Gun violence in the African American community is a national public health and safety issue and should be treated as such. Strategies are necessary to stem the rate at which black men are murdering each other.
The American Journal of Medicine reports that homicide is the leading cause of death among young African American men. Ninety-one percent (91 percent) of the deaths were due to firearms. Medical professionals believe that eliminating wanton homicides due to firearms would improve the life expectancy of young black men more than any other cause of death other than cardiovascular disease or cancer. For them, gun violence is a matter of public health and safety and should be addressed using scientific methodologies in the same way you would address any other issue of public safety.
Gun violence and gun-related homicides are bordering on epidemic health and safety proportions in the African American community. However since 1996 public health research in gun violence, such as the type conducted by the National Institute of Health or the Centers for Disease Control, has been generally discouraged and research that advocates or supports gun control is explicitly forbidden. It would be morally repugnant and intellectually dishonest to continue to block research into the problem.
Problems in the black community relate to national issues and require a national focus and the issue of gun violence in the community this need to address the high incidence of homicides due to gun violence in the African American community is a perfect example of how problems in the black community relate to national issues and require national focus. Leveraging the black community to define, research, develop and test solutions to gun violence can be leveraged in communities throughout America.
Unfortunately, when it comes to guns, public health organizations are barred from collecting evidence-based data in the same way they would other public health issues, for example cigarette smoking or driving while intoxicated. The ban prevents medical and public health professionals from providing qualitative analysis in support of firearm legislation. The Law Center to Prevent Gun Violence found that “without hard information, policymakers are stuck arguing against emotional and ideological positions rather than evidence-based ones.”
Under no other conceivable scenario would medical and public health researchers be legislatively prevented from doing their jobs. If gun violence is the leading cause of death amongst a significant portion of African Americans then the medical community should be allowed to determine why. The National Research Center found that the lack of data on gun usage is “among the most critical barriers to a better understanding of gun violence.”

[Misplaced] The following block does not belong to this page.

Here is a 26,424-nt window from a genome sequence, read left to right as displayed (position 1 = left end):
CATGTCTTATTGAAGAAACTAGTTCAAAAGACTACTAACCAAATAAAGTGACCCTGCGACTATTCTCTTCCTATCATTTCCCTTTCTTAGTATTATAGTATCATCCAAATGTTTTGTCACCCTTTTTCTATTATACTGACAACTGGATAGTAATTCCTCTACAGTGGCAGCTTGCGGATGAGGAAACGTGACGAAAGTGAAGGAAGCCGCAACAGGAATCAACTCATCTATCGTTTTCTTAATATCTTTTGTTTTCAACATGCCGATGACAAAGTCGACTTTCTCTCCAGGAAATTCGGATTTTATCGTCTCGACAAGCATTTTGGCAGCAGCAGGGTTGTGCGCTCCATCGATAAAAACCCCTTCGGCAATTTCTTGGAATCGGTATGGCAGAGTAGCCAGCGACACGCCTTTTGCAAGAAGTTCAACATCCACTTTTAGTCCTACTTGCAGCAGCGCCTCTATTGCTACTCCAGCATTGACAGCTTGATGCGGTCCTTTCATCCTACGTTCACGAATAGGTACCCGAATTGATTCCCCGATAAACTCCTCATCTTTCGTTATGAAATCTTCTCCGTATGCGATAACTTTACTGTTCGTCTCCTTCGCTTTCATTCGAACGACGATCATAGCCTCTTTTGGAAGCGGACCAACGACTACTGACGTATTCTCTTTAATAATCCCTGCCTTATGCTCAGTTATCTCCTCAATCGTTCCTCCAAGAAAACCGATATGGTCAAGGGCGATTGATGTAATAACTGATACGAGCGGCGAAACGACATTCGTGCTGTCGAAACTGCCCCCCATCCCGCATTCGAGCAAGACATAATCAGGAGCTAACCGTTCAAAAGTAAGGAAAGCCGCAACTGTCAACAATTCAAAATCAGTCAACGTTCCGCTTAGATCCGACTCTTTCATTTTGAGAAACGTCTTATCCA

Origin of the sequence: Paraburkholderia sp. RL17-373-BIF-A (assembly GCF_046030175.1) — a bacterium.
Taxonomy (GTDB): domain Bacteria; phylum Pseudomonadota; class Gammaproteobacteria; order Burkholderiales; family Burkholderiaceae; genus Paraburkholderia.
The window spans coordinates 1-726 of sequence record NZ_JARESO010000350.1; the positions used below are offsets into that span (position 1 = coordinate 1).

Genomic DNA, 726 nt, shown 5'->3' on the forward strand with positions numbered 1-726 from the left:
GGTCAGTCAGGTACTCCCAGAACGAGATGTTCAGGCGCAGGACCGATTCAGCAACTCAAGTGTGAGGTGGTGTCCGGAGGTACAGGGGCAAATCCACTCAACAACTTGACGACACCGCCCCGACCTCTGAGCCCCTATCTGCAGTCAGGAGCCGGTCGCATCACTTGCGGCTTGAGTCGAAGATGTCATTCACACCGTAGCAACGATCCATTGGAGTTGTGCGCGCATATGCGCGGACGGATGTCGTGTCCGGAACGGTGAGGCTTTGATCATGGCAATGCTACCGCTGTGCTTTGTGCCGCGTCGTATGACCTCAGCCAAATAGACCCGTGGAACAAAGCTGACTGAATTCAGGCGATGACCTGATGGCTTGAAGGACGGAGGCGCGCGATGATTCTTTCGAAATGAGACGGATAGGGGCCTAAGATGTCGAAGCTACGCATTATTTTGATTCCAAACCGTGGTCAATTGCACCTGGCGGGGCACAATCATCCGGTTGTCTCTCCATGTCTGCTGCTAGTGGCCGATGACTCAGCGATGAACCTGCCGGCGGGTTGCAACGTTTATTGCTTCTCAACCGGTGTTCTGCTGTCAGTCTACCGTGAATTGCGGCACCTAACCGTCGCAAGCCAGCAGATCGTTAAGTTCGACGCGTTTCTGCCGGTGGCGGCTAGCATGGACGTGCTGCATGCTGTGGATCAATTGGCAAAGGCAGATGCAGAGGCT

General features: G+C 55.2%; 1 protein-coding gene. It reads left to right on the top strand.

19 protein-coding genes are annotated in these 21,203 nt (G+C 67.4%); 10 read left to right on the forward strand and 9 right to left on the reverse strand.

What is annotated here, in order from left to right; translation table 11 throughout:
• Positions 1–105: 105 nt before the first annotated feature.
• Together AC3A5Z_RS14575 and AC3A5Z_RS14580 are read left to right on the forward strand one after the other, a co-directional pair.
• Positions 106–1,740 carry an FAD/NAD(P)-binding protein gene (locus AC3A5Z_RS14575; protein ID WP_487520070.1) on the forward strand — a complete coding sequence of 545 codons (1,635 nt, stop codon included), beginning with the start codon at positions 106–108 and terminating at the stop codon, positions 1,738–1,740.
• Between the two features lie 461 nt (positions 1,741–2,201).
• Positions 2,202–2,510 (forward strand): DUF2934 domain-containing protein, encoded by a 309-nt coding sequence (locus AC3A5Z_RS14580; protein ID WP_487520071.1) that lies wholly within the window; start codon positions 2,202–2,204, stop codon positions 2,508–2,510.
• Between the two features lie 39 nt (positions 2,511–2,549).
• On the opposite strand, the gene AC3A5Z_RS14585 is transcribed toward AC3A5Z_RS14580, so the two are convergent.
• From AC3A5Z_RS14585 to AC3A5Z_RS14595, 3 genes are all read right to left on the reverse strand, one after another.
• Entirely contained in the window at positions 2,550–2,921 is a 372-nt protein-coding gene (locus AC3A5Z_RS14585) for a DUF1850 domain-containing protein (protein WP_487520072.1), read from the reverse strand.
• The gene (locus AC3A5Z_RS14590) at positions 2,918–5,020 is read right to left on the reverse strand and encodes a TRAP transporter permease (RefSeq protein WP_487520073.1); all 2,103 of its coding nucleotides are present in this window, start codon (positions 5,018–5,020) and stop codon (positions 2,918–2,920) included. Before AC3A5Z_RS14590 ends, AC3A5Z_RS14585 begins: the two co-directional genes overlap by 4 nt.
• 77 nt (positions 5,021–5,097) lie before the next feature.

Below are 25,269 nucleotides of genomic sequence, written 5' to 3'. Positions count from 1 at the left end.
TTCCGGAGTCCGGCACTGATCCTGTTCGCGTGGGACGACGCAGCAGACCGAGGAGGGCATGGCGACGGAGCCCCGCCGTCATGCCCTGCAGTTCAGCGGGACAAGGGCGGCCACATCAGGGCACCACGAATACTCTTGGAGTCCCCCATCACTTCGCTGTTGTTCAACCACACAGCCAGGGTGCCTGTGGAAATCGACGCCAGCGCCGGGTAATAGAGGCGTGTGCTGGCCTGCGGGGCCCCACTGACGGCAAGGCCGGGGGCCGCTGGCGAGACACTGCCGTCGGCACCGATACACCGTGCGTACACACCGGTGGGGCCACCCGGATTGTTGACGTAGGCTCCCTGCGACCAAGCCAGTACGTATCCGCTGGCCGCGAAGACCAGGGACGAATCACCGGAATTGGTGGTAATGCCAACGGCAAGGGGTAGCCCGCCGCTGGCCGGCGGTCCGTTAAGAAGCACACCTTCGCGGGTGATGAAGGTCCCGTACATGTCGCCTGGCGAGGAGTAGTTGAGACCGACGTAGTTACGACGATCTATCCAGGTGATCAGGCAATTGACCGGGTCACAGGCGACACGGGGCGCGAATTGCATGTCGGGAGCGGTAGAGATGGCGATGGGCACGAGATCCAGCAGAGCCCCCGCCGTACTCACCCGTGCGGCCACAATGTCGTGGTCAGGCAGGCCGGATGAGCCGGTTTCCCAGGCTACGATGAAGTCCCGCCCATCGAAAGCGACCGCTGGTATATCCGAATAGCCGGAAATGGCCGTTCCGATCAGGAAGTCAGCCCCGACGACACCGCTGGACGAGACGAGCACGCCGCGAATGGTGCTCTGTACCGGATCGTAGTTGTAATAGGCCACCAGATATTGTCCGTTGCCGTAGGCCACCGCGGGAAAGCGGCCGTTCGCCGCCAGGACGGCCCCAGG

President Barack Obama has included $30 million of new funding in the 2014 Federal Budget to support research by the Centers for Disease Control into gun violence prevention strategies. In January he issued a memorandum authorizing Kathleen Sebelius, secretary of the Department of Health and Human Services, to direct the CDC to conduct or sponsor research into the causes of gun violence and the ways to prevent it. Congressional approval for the funding would end a 17-year drought on gun violence research.
Homicide deaths due to gun violence amongst African American men highlight the challenge of finding the balance between Second Amendment rights and the enforcement of gun control laws. In most instances it is an illegal handgun that is the weapon used in the commission of the murder. Even when it is not, most of these young men are certainly not licensed to carry a concealed weapon. Dominik Wodarz, a mathematical biologist who works on disease and evolutionary dynamics said to TGDaily, “It’s time to bring a scientific framework to this problem.”
Medical academics would like the opportunity to gather evidence around these dynamics so that lawmakers can implement evidence-based legislation. They challenge the assumption that individual behavior and mandatory sentencing for unlicensed firearms is sufficient to address the concern. The American Public Health Association noted that “we cannot arrest our way out of this public health crisis.” Wodarz and his wife Natalia Komarova, a mathematician who studies biomedical and social trends, explained “what is under debate is essentially an epidemiological problem.”
Wodarz and Komarova have designed parameters to measure how to prevent gun-related homicides and have presented their findings in a peer-reviewed paper, but more is needed.
A little research into solving the problem of gun violence in the African American community could go a long way.